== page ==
When the police pull you over on suspicion of drunk driving, there are a lot of mistakes you can make on the side of the road. One of these mistakes is admitting that you have been drinking. But, how costly is this mistake really—and can you still fight your DUI if you admitted to drinking in Arizona?
Many people are surprised to learn that admitting they have been drinking does not guarantee a guilty verdict in court. Or, at least, it shouldn’t guarantee a guilty verdict. There are several ways to fight a DUI if you told the police that you had been drinking, although asserting these defenses effectively requires experienced legal representation.
4 Options for Fighting Your Arizona DUI if You Admitted to Drinking
How can you fight your Arizona DUI charge if you admitted that you were drinking? Depending on the facts of your case, here are four options you may have available:
Option #1: Focusing on What You Actually Said to the Police
The first option is to focus on what you actually said to the police. While many people assume they admitted to breaking the law, oftentimes this isn’t actually the case. Let’s consider a common scenario:
You got pulled over, and the police officer asked you if you had been drinking. You said “Yes,” and then the officer proceeded to test your blood alcohol concentration (BAC) and book you for DUI.
So, what really happened? In this scenario, all you admitted is that you had been drinking. You didn’t admit that you were drunk, and you didn’t admit that your driving abilities were impaired. You didn’t even admit when you had your last drink or how much you drank before getting behind the wheel.
All of these are critical facts for determining if you are guilty of DUI. Based on what you said, it could have been several hours since your last drink, and you could have just had one light beer. In other words, the fact that you said “Yes” has little relevance—if any—to your DUI case.
But, what if you said more? For example, what if the officer asked if you knew why he pulled you over and you said, “Because I was driving under the influence?”
Even in this scenario, your admission isn’t necessarily evidence of guilt. While there are several reasons why, the simplest reason is that you might be wrong. Unless you are familiar with Arizona’s DUI statute and an expert in assessing alcohol impairment, the reality is that you don’t know if you’re guilty or not. This makes your “confession” inherently unreliable, and it means that prosecutors shouldn’t be able to use it against you at trial.
Option #2: Keeping Your “Confession” Out of Court
Another option for dealing with a “confession” during an Arizona DUI case is to try to keep your statement out of court. This involves showing that the police violated your constitutional rights during your traffic stop or arrest. This could mean that either:
- The police stopped you without reasonable suspicion (i.e., they profiled you);
- The police arrested you without probable cause; or,
- The police interrogated you in custody without reading your Miranda rights.
If the police violated your constitutional rights, then any incriminating evidence they obtained subsequent to the violation may be inadmissible in court. This means that if the police obtained your “confession” unconstitutionally, prosecutors may not be able to use it against you.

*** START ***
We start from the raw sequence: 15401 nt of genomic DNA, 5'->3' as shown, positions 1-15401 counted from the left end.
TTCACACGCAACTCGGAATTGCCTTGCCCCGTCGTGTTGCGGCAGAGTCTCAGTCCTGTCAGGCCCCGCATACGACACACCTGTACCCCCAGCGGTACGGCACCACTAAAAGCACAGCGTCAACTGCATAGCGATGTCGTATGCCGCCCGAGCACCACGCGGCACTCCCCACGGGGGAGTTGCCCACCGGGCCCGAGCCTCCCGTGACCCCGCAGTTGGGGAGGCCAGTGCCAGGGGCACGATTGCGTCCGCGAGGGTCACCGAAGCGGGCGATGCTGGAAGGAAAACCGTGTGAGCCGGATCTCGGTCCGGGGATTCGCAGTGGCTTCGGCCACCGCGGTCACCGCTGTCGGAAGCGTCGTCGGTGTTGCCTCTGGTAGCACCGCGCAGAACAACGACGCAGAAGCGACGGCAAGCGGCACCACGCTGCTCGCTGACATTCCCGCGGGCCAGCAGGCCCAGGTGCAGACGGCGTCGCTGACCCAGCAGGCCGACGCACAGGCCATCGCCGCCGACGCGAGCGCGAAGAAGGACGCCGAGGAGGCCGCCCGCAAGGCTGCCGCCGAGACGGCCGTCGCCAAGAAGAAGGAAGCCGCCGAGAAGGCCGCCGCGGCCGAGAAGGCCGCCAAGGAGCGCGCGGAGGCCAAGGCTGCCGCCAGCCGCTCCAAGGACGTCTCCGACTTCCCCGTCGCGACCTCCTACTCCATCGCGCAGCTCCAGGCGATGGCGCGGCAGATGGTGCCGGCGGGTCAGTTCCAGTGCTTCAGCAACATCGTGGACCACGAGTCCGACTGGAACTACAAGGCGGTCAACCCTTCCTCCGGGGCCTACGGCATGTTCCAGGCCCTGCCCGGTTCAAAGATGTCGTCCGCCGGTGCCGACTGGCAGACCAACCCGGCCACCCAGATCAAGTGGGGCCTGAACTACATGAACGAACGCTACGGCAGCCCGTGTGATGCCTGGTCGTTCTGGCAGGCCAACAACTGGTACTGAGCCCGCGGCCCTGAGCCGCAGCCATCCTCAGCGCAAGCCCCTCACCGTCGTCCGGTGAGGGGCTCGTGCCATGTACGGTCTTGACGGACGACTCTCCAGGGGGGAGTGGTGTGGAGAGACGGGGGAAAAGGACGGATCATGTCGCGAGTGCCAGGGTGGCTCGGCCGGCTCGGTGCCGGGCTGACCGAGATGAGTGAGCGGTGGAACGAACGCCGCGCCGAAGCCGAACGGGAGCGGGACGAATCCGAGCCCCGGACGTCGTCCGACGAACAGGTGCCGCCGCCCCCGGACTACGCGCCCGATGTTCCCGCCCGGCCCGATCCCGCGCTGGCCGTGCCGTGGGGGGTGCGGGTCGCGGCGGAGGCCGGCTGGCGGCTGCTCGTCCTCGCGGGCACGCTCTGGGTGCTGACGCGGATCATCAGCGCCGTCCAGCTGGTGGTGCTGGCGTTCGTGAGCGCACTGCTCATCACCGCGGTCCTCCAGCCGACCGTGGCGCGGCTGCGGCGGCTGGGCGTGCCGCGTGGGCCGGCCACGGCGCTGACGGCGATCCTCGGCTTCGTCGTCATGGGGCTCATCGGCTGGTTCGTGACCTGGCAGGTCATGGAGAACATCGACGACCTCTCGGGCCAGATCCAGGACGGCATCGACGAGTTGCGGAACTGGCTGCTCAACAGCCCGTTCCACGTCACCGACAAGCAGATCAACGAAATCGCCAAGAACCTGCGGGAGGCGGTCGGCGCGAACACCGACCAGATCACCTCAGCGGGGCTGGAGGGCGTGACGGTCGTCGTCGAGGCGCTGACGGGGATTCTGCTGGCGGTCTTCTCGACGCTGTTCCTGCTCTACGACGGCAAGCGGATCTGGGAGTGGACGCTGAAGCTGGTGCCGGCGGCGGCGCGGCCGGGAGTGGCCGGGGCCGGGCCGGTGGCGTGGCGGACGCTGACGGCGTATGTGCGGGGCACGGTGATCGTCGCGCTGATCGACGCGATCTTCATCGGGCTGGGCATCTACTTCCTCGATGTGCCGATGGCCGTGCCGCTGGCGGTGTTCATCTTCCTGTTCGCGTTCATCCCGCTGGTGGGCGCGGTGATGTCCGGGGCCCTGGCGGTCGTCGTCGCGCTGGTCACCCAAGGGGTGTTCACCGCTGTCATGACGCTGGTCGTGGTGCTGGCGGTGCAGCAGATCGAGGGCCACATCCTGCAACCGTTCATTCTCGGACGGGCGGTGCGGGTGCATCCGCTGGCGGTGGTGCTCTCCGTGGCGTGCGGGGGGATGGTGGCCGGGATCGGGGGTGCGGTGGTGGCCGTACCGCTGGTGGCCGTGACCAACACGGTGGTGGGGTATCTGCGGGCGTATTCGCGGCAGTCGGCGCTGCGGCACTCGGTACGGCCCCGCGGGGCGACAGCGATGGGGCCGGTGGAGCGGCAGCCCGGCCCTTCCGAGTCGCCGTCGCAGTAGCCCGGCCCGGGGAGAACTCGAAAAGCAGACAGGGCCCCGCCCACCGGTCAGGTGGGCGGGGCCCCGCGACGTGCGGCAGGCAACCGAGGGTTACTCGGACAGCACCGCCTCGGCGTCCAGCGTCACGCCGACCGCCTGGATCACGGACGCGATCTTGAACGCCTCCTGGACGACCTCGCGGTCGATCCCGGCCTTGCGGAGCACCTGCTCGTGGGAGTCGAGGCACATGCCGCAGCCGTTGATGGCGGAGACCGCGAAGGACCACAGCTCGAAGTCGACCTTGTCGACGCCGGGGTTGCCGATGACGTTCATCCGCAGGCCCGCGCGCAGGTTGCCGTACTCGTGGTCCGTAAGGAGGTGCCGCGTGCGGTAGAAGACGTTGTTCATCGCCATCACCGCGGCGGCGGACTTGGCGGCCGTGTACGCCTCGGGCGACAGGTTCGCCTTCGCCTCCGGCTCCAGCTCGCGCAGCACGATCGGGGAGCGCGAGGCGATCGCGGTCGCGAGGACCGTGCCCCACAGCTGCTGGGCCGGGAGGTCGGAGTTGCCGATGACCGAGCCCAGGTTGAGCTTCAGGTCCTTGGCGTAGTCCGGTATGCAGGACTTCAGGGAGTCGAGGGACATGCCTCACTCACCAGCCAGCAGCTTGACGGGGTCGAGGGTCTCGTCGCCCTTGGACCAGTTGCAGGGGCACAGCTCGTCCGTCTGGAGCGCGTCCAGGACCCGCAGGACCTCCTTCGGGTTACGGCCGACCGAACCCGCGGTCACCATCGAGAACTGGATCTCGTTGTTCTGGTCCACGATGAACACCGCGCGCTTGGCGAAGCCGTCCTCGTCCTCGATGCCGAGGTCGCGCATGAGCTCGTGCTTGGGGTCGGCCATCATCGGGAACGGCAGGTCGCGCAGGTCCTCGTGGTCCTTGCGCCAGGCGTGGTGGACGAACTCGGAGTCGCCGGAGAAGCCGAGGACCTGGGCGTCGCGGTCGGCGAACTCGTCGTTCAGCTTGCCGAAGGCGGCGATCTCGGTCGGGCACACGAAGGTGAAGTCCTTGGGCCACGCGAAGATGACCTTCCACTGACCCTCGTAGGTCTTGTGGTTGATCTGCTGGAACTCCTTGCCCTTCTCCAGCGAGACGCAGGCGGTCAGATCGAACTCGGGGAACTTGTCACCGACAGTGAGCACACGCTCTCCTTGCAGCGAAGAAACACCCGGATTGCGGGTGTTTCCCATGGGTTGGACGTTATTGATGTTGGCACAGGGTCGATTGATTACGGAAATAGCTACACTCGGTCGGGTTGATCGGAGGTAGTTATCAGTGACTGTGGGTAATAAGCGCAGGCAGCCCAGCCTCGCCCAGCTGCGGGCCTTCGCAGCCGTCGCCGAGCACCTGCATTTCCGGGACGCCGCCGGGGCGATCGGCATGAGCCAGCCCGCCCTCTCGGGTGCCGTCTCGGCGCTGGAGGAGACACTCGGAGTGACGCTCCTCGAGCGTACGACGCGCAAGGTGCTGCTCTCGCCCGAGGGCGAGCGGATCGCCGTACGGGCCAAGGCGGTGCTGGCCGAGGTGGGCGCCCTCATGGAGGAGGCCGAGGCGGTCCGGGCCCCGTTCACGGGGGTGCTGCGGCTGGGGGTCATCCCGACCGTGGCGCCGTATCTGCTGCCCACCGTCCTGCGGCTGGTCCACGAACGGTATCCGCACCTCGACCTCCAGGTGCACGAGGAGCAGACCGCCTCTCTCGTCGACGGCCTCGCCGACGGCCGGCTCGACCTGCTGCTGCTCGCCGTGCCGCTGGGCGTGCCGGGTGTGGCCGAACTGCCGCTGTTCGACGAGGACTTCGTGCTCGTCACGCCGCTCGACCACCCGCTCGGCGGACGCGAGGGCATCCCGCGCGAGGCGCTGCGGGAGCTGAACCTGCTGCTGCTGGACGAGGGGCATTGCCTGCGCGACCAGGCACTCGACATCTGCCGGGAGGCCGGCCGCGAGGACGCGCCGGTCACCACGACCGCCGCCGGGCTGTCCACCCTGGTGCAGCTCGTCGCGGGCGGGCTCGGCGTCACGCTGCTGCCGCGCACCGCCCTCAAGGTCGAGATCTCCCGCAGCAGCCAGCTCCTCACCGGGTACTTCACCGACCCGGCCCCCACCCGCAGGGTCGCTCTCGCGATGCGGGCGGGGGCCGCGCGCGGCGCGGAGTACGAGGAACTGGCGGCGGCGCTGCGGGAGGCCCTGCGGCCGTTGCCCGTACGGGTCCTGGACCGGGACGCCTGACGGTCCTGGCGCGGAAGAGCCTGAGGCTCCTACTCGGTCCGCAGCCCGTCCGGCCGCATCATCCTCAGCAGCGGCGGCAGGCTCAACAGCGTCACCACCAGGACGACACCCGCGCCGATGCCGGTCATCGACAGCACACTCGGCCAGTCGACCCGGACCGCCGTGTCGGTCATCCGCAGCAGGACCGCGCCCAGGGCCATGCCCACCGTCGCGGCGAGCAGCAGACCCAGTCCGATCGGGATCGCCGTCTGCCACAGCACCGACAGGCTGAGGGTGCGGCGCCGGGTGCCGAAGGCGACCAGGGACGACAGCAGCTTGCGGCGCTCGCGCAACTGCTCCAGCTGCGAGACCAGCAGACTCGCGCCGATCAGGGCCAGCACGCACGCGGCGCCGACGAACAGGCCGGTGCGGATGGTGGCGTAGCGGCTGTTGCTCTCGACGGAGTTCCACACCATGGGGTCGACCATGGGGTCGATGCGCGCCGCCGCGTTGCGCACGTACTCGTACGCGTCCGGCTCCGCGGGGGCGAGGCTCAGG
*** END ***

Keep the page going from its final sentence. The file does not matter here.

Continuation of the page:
Keep in mind, this doesn’t only apply to any statements you made during your traffic stop or arrest. If the police secured other evidence (i.e., your BAC reading or field sobriety test results) after violating your constitutional rights, this evidence may be inadmissible as well.
Option #3: Leaning on the Prosecution’s Burden of Proof
Even if your statement to the police is admissible, and even if prosecutors can find a way to use it against you, they still need to meet their burden of proof. If prosecutors cannot prove your guilt beyond a reasonable doubt, then you are entitled to a “not guilty” verdict regardless of the facts at hand.
As a defendant facing a DUI charge, leaning on the prosecution’s burden of proof can be a key defense strategy. You don’t have to prove that you are innocent—you just have to prevent the prosecution from proving that you are guilty. If you (or your defense lawyer) can show that the prosecution’s evidence does not add up to “firmly convince” jurors of your guilt, then you are entitled to a dismissal under Arizona law.
Option #4: Negotiating a Plea Bargain that Avoids a DUI Conviction
Finally, if securing a “not guilty” verdict isn’t realistic based on the circumstances of your case, you may still be able to avoid a DUI conviction by having your defense lawyer negotiate a plea bargain on your behalf. Oftentimes, this involves pleading to what is commonly known as, “reckless driving”. While this still means accepting responsibility—which means that you need to make your decision to pursue a plea bargain very carefully—the consequences of “reckless driving” are far less serious than the consequences of a DUI.
How do you know which option to pursue? Deciding how to handle a DUI case requires a thorough assessment of the circumstances involved. It also requires in-depth knowledge of Arizona’s DUI laws and the constitutional protections that apply. As a result, before you do anything that could jeopardize your defense, you need to discuss your case with an experienced DUI defense lawyer.
Find Out How You Can Fight Your DUI Charge in Arizona for Free
Admitting that you were drinking does not necessarily mean that you will be convicted of driving under the influence. To find out how you can fight your Arizona DUI charge, contact us for a free consultation today. Call 480-405-7922 or tell us how we can reach you online to schedule an appointment with an experienced DUI defense lawyer in Tempe, AZ.